Course Information and Policies


PHIL3211, Philosophy of Law

(3 credits, 3 hours)

Course description

An examination of the concepts and classifications used in and about legal systems; problems of legal reasoning and judicial decision-making; and the evaluation of philosophical and legal arguments in the areas of justice, liberty and responsibility on such issues as civil disobedience, capital punishment, censorship and pornography, reverse discrimination, theory of torts and contracts.

Course objectives

Students taking this course gain knowledge about the theories and perspectives that underlie the US (and select other) legal systems, and the philosophical literature that critiques these. Students develop key philosophical skills, such as analyzing arguments, recognizing and examining key premises, developing a philosophical thesis and supporting it with arguments, and communicating their views clearly in conversation. Students will learn to see connections between law and philosophy, and will be able to discuss the role that science can play in determining basic legal concepts such as causation. And they will gain an appreciation for the ways in which values and ethics play a role in determining every aspect of both domestic and international law, from legislation to judicial decision making.

Required Texts:

This is an OER (Open Educational Resource) course. All required readings for this course are either open access, hosted on external websites, or available for free through the City Tech library to students of City Tech. See hyperlinks in schedule below.



1. Gain familiarity with the basic methods of philosophy, and the difference between philosophy of law and empirical study of law. 

1. Class participation, papers, exams 

2. Understand the features and assumptions of various theories of jurisprudence, such as natural law and legal positivism. 

2. Class participation, papers, exams, homework

3. Become acquainted with philosophical issues in major areas of law, such as torts, contracts, criminal law, property law, etc. 

3. Class participation, papers, exams, homework

4. Critique and evaluate various contemporary issues in law from philosophical perspectives discussed in class. 

4. Class participation, papers, homework



A 93-100

A- 90-92.9

B+ 87-89.9

B 83-86.9

B- 80-82.9

C+ 77-79.9

C 70-76.9

D 60-69.9

F 59.9 and below

Attendance and Lateness

Attendance in class is not mandatory at CUNY. However, attendance is taken at the beginning of every class. Students receive a participation grade for the semester, and participation is not possible if students are not present.

Penalties and extensions:

Late assignments will be penalized in proportion to their tardiness, 3 points (out of 100) per academic day to a maximum of 10 points per week, and will receive no comments. No assignments will be accepted after the last regular class day before the final.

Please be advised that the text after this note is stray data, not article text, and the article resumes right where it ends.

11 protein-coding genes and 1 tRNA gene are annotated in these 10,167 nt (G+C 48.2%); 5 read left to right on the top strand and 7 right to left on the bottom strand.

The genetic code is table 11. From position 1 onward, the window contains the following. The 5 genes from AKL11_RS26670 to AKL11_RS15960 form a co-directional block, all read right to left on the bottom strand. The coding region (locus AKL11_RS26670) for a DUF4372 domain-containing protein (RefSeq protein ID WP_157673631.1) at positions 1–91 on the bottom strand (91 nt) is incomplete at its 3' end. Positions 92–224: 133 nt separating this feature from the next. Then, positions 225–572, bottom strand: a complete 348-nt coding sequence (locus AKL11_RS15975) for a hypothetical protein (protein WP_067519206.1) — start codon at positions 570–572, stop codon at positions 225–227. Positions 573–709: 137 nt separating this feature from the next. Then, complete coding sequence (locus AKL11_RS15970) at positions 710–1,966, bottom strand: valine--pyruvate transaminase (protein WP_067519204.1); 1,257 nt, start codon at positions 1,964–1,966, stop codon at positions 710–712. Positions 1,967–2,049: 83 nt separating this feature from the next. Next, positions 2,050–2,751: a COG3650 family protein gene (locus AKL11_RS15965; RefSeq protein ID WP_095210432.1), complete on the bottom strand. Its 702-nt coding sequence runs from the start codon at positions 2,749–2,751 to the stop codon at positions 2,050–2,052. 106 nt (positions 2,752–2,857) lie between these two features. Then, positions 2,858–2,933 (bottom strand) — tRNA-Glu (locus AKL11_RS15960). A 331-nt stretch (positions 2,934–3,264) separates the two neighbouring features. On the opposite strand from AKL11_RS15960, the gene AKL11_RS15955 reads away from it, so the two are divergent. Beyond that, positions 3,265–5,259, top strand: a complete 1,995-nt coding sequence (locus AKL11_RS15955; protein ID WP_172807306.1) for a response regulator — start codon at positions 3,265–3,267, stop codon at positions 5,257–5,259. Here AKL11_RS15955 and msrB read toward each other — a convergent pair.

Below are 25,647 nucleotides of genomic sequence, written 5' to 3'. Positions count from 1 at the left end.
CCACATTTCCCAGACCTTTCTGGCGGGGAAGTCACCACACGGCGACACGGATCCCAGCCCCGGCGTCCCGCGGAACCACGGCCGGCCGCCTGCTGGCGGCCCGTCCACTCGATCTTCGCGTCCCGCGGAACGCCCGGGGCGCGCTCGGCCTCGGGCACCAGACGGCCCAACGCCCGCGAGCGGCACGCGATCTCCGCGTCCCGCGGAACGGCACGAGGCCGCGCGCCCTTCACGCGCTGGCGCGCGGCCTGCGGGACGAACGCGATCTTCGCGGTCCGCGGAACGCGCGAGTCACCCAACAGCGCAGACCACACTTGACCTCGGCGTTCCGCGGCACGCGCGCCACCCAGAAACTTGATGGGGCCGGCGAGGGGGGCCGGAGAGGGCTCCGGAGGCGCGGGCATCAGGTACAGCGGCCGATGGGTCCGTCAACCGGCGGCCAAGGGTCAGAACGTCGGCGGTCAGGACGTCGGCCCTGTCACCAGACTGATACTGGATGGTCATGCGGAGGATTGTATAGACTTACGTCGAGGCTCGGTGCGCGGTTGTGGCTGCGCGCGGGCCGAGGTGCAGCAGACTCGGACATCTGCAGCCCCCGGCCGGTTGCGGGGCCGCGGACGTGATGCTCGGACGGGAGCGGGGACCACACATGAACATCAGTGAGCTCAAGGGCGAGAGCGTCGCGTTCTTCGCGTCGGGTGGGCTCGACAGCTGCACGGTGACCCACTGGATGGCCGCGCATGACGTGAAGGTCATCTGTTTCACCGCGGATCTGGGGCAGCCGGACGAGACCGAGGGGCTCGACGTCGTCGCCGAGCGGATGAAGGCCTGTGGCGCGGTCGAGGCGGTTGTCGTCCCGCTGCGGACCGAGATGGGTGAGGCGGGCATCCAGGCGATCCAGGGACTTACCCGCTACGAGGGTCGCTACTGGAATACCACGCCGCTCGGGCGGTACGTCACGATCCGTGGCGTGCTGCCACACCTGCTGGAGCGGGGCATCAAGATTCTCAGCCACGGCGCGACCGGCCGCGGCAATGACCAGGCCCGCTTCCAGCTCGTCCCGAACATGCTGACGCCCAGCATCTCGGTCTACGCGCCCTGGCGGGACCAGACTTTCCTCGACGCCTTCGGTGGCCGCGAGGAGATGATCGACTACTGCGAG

If for some reason you cannot meet a deadline, please discuss this with me well in advance of the due date. I will consider granting extensions on a case-by-case basis. The only exceptions to this “well-in-advance” rule will occur for bereavement or medical necessity (you will need to demonstrate evidence for either of these. For example, you will need a note from a doctor explaining that you could not make it to class in the case of medical necessity). 

Students requiring special accommodation:

If students require any special accommodations, please inform me at the beginning of the semester. Students may also wish to contact the The Student Support Services Program (SSSP). I will be more than happy to make any special accommodations I can.

Academic Integrity Statement

The CUNY Policy on Academic Integrity is that academic dishonesty is prohibited in the City University of New York and is punishable by penalties, including failing grades, suspension and expulsion.

New York City College of Technology of the City University of New York is committed to the maintenance of the highest standards of intellectual honesty and academic integrity. Intellectual honesty is the foundation of all academic and scholarly pursuits. Any form of academic dishonesty is viewed by the faculty as a serious offense which undermines the bonds of trust and honesty. Students and all others who work with information, ideas, texts, images, inventions, and other intellectual property owe their audience and sources accuracy and honesty in using crediting and citing sources.